Video of suspected Chinese spy balloon over Kansas captured by Sabetha resident

Dave Remmers

Dave Remmers’ encounter with the balloon — yes, that balloon — began with a call about 8:45 a.m. from a friend.

“She called me up and said, ‘Look out to the north, that Chinese spy balloon is visible,’” Remmers told The Star on Friday.

The Sabetha resident went outside and there it was. In the daylight. Over Kansas.

Remmers, the athletic director at Sabetha Middle School, grabbed a 300mm spotting scope, attached his phone to it and began shooting in his backyard. What emerged was video of the balloon, with some kind of instrument hanging from the bottom, moving across the piercing blue sky.

By just after 3 p.m., Remmers’ video had made its way on to the Twitter feed of U.S. Sen. Roger Marshall.

Even to the naked eye, Remmers said it was “very obvious” it was a balloon. “You could kind of see something underneath it but there was no mistaking that it was something definitely different,” he said.

Less than 10 miles from the Kansas-Nebraska border, Remmers and other Sabetha residents were likely some of the first Kansans to spot the balloon this morning as it spent Friday floating across northeast Kansas and then Missouri, after coming south from Montana overnight. With each passing minute, the balloon — and the international incident it represents — became a bigger and bigger story.

About 11:30 a.m. the National Weather Service in Kansas City said the balloon had been spotted from its Pleasant Hill office. Pilots in the Kansas City area reported sightings.

By 1:30 p.m., it was moving across Columbia. By 4 p.m. it had moved into the St. Louis area.

Along the way there were jokes.

“Waiting for Andrew Bailey to send China a strongly-worded letter. #poptheballoon,” Jefferson City-based attorney Chuck Hatfield wrote on Twitter, referring to Missouri Attorney General Andrew Bailey.

And demands for action.

“Since the federal government refuses to take a stand, I hereby call on you as the executive leader of the Show Me State to show the rest of the nation how we treat adversaries of our republic that breach our borders without permission,” Missouri state Sen. Nick Schroer, a St. Charles County Republican, wrote in a letter to Gov. Mike Parson.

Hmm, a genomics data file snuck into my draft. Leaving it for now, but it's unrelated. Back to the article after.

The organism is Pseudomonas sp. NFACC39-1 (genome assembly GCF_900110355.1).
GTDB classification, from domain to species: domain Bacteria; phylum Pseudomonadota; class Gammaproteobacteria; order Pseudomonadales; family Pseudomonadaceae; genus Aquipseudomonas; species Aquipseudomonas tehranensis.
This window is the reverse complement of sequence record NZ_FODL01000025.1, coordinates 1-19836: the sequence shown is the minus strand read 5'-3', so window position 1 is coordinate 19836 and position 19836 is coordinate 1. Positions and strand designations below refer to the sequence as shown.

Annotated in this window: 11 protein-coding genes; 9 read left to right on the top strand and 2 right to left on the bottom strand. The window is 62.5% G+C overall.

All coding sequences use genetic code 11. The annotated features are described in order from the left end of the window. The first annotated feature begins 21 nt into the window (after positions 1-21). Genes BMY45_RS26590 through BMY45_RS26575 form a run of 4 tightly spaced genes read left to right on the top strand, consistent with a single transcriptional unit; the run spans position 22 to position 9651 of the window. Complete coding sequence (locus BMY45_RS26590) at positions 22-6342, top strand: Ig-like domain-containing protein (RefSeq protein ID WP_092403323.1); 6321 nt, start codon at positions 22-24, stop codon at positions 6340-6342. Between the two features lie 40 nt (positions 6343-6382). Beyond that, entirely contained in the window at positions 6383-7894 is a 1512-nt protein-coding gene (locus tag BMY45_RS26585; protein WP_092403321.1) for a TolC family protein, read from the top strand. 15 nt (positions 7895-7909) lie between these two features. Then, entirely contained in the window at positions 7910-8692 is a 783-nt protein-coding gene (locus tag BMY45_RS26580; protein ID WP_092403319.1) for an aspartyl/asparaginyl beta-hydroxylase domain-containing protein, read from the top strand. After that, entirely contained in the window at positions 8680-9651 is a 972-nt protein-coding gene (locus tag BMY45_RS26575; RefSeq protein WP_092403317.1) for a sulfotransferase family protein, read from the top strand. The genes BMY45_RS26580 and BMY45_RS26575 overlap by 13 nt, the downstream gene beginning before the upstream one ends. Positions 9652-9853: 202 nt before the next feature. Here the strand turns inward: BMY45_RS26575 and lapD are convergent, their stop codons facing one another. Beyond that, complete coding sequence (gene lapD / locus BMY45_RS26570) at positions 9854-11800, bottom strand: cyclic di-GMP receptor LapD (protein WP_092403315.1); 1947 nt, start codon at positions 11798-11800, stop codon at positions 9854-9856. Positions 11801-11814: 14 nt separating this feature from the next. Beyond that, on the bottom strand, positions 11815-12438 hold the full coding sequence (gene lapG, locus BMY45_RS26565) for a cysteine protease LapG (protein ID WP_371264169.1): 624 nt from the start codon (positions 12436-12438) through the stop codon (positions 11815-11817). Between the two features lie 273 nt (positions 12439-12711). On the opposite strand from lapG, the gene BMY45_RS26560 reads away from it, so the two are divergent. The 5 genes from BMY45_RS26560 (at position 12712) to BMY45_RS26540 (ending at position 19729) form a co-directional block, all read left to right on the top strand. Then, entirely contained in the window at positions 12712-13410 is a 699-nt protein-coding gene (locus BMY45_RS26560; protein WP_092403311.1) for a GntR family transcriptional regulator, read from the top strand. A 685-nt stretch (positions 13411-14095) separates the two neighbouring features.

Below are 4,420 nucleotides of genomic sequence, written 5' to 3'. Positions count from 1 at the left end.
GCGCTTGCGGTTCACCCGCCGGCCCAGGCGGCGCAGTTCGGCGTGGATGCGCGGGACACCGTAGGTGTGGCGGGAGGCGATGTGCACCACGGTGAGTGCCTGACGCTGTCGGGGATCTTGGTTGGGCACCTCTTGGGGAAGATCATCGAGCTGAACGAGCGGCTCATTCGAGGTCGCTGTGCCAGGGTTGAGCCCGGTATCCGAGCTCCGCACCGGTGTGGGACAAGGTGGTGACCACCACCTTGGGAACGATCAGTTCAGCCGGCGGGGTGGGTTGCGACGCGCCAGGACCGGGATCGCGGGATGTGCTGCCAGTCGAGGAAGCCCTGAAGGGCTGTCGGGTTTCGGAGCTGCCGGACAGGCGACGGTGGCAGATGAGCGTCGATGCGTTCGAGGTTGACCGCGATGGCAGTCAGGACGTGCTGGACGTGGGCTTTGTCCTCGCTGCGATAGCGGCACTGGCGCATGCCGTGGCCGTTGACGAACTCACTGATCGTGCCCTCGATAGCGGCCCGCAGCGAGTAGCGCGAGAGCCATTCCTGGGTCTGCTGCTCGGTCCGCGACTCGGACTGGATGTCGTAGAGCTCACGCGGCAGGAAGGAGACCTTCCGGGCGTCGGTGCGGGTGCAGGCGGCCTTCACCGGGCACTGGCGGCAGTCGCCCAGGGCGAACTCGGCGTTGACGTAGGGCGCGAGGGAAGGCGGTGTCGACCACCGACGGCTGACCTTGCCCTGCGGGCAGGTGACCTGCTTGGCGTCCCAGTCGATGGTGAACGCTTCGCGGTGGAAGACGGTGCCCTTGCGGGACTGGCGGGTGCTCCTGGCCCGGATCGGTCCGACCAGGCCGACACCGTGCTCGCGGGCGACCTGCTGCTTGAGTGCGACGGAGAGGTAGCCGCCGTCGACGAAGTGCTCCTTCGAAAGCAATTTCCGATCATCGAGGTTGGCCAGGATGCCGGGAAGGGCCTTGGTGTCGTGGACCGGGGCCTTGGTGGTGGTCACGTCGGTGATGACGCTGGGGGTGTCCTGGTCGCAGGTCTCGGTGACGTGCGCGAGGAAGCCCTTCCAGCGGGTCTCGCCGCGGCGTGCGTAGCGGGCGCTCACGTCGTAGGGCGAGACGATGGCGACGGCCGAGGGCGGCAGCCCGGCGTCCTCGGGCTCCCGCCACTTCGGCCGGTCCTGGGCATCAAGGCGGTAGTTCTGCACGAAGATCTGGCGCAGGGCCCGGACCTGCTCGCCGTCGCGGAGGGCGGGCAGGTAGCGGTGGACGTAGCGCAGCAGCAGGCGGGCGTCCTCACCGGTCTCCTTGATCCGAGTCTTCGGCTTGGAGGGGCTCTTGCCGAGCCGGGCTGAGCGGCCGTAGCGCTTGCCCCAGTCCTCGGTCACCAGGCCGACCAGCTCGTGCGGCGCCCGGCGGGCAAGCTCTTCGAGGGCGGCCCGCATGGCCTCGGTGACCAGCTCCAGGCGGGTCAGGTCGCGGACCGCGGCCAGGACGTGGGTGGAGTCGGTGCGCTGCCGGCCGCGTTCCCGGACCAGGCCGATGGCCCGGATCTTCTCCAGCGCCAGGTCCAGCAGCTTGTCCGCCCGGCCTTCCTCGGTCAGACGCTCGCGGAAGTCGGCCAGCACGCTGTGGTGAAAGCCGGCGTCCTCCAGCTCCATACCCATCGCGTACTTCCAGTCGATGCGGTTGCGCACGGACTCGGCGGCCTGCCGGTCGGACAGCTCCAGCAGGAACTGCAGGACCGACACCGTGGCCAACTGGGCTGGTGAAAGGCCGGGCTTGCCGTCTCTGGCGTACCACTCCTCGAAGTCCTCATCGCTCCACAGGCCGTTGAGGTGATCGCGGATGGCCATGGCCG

Others just took it in stride.

“Just me, hanging out in a Wildwood parking lot watching the Chinese spy balloon pass overhead. No biggie,” the St. Louis Post-Dispatch columnist Tony Messenger tweeted.

U.S. officials said it was a spy balloon; China said it was weather-related. President Joe Biden has decided, for now, not to shoot it down amid concern from military officials that a strike could create a debris field that puts people on the ground at risk.

So for now it floats, and people like Remmers watch.

“I’m a God-fearing American and I love our country, but I just wish our government would cut out all the speculation,” Remmers said. “Just tell us what’s going on.”

Republicans have jumped on the Biden administration, demanding answers and action. Sen. Josh Hawley of Missouri wants the Senate Homeland Security Committee to investigate. Marshall, a Kansas Republican, said Biden “must protect the sovereignty of the U.S. whether it’s our airspace or the southern border.”

White House Press Secretary Karine Jean-Pierre said the balloon “does not present a military or physical threat to people on the ground.”

She added that “we are tracking closely and keeping all options on the table.”

Back in Sabetha, the balloon is the talk of the town. Remmers said with China claiming it’s weather related and the United States saying it’s a spy balloon, “somewhere in between is the truth.”

He said he just wants the truth.

“It’s with everything, not just this. That’s how I feel when I see something like that,” Remmers said as he prepared to leave to keep score at high school games Friday night.